WILLIAM SAVAGE’S LATEST BOOK
The Ashmole Foxe Mysteries: Book 7
AN UNIDENTIFIED BODY IS FOUND IN A HAUNTED HOUSE, A WAYWARD YOUNG PRIEST IS MURDERED … FRESH PROBLEMS FOR THE WILY MR FOXE.
The Reverend, the Honourable Henry Pryce-Perkins, to give him his full title, was both the youngest son of a peer of the realm and a brilliant scholar at Oxford. After ordination, the Bishop of Norwich appointed him Warden of St. Steven’s Hospital, until such time as he could be found a suitably large and prestigious parish. Now he has been found murdered outside his own house, and the bishop and mayor expect Foxe to give all his time and attention to discoveri
A day or so later, a call from the street children sends Foxe hurrying to look into the death of a young woman. Her richly-dressed body has been found in an empty and reputedly haunted house standing at the entrance to one of Norwich’s notorious ‘yards’: clusters of wretched tenements housing the poorest people in the city. Needless to say, Foxe can’t stop himself from getting involved in that mystery as well.
Now he’s facing two complex investigations, while a personal crisis is also brewing, involving the latest woman in his life. Can Foxe concentrate on finding the murderers and bring them to justice, while disentangling himself from a relationship rapidly going sour? What about his two past loves, both eager to take up where they left off and about to arrive back in Norwich?
As the complications continue to pile up, Ashmole Foxe will need to marshal all his resources and display even more cunning and determination than usual, if he hopes to resume his former happy-go-lucky style of life.
This month’s posts
- Agriculture (7)
- Architecture (2)
- Background Research (1)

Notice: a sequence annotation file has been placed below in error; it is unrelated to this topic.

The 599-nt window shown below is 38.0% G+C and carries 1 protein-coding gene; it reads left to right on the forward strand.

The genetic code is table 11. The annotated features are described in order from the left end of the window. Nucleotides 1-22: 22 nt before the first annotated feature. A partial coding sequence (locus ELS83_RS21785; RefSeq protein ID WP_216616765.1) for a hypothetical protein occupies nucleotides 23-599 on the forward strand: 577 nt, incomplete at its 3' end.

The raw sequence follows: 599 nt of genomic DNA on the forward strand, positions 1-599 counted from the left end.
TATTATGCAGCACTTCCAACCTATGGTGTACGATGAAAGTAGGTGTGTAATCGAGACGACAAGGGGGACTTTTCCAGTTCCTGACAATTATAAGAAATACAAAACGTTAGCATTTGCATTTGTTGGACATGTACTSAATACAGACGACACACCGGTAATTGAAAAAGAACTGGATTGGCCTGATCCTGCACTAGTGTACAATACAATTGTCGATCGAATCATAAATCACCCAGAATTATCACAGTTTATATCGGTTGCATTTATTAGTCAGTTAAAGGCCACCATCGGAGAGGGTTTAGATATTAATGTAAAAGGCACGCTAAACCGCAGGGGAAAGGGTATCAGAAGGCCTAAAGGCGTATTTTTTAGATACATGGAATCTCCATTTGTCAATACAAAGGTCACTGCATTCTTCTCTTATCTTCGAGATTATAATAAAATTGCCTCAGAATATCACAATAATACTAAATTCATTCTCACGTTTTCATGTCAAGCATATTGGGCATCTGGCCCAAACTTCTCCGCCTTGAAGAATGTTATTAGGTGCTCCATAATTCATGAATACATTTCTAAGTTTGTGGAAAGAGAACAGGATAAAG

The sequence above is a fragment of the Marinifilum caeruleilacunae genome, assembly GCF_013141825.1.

- C18th Norfolk (31)
- Commerce (16)
- Cookery & Housecare (10)
- Crime (20)
- Fashion (10)
- Georgian Society (74)
- Keeping the Peace (6)
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- News (1)
- Norfolk Eccentrics (2)
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- Theatre (5)
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- Uncategorized (25)
- Writing (3)
Monthly Archives: December 2017
A Georgian (Non)Christmas?
I think it’s fairly well known that many of our present-day Christmas customs were invented in the 19th century, mostly in England by Charles Dickens and Queen Victoria and her family. These have been ‘supplemented’ by some European ones (like … Continue reading
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Tall Stories Georgian-style
It’s long been noted that groups of men tend to indulge in boastful talk amongst themselves, each person trying to outdo the others or cap their stories. Maybe this is simply natural competitiveness amongst males, maybe it is more, but … Continue reading
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Dangerous Driving in Georgian Norfolk
Today’s traffic may seem horrific, especially at busy times, but at least the cars, however badly driven, have *brakes*. Pending ‘driverless cars’, they also lack minds of their own, unlike horses. In Georgian times, the press of horses, carts, carriages … Continue reading
Posted in C18th Norfolk 1 Comment